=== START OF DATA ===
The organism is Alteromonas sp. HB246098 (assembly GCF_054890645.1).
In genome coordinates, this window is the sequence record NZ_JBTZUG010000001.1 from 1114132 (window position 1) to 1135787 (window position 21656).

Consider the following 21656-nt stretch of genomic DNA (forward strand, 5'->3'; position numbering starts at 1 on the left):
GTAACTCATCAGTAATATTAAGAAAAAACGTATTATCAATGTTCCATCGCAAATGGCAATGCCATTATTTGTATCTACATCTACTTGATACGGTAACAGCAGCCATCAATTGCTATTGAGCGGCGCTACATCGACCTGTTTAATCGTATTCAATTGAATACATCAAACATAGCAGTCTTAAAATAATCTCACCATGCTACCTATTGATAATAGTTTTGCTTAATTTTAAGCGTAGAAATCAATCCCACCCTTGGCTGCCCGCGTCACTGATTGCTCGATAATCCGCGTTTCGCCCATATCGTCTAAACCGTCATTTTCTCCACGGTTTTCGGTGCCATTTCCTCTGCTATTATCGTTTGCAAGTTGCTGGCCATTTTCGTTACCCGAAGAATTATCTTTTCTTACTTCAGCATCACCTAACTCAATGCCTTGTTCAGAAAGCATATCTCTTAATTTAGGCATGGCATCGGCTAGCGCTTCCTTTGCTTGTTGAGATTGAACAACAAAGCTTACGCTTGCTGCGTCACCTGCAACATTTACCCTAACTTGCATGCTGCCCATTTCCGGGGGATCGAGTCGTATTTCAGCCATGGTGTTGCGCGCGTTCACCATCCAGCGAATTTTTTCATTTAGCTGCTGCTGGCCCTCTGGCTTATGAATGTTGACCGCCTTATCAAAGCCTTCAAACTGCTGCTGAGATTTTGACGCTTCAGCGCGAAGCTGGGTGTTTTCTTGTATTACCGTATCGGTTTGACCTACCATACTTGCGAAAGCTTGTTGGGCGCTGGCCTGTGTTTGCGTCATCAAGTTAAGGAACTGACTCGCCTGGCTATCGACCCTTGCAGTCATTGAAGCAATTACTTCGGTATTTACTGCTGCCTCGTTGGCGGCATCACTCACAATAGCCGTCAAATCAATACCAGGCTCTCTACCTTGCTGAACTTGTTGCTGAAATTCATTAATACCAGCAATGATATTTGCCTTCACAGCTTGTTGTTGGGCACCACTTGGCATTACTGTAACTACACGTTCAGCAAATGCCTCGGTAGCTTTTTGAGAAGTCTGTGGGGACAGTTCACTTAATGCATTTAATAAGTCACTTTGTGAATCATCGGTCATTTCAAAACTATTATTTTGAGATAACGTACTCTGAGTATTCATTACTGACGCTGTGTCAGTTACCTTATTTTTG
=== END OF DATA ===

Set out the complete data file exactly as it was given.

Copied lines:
The organism is Alteromonas sp. HB246098 (assembly GCF_054890645.1).
In genome coordinates, this window is the sequence record NZ_JBTZUG010000001.1 from 1114132 (window position 1) to 1135787 (window position 21656).

Consider the following 21656-nt stretch of genomic DNA (forward strand, 5'->3'; position numbering starts at 1 on the left):
GTAACTCATCAGTAATATTAAGAAAAAACGTATTATCAATGTTCCATCGCAAATGGCAATGCCATTATTTGTATCTACATCTACTTGATACGGTAACAGCAGCCATCAATTGCTATTGAGCGGCGCTACATCGACCTGTTTAATCGTATTCAATTGAATACATCAAACATAGCAGTCTTAAAATAATCTCACCATGCTACCTATTGATAATAGTTTTGCTTAATTTTAAGCGTAGAAATCAATCCCACCCTTGGCTGCCCGCGTCACTGATTGCTCGATAATCCGCGTTTCGCCCATATCGTCTAAACCGTCATTTTCTCCACGGTTTTCGGTGCCATTTCCTCTGCTATTATCGTTTGCAAGTTGCTGGCCATTTTCGTTACCCGAAGAATTATCTTTTCTTACTTCAGCATCACCTAACTCAATGCCTTGTTCAGAAAGCATATCTCTTAATTTAGGCATGGCATCGGCTAGCGCTTCCTTTGCTTGTTGAGATTGAACAACAAAGCTTACGCTTGCTGCGTCACCTGCAACATTTACCCTAACTTGCATGCTGCCCATTTCCGGGGGATCGAGTCGTATTTCAGCCATGGTGTTGCGCGCGTTCACCATCCAGCGAATTTTTTCATTTAGCTGCTGCTGGCCCTCTGGCTTATGAATGTTGACCGCCTTATCAAAGCCTTCAAACTGCTGCTGAGATTTTGACGCTTCAGCGCGAAGCTGGGTGTTTTCTTGTATTACCGTATCGGTTTGACCTACCATACTTGCGAAAGCTTGTTGGGCGCTGGCCTGTGTTTGCGTCATCAAGTTAAGGAACTGACTCGCCTGGCTATCGACCCTTGCAGTCATTGAAGCAATTACTTCGGTATTTACTGCTGCCTCGTTGGCGGCATCACTCACAATAGCCGTCAAATCAATACCAGGCTCTCTACCTTGCTGAACTTGTTGCTGAAATTCATTAATACCAGCAATGATATTTGCCTTCACAGCTTGTTGTTGGGCACCACTTGGCATTACTGTAACTACACGTTCAGCAAATGCCTCGGTAGCTTTTTGAGAAGTCTGTGGGGACAGTTCACTTAATGCATTTAATAAGTCACTTTGTGAATCATCGGTCATTTCAAAACTATTATTTTGAGATAACGTACTCTGAGTATTCATTACTGACGCTGTGTCAGTTACCTTATTTTTG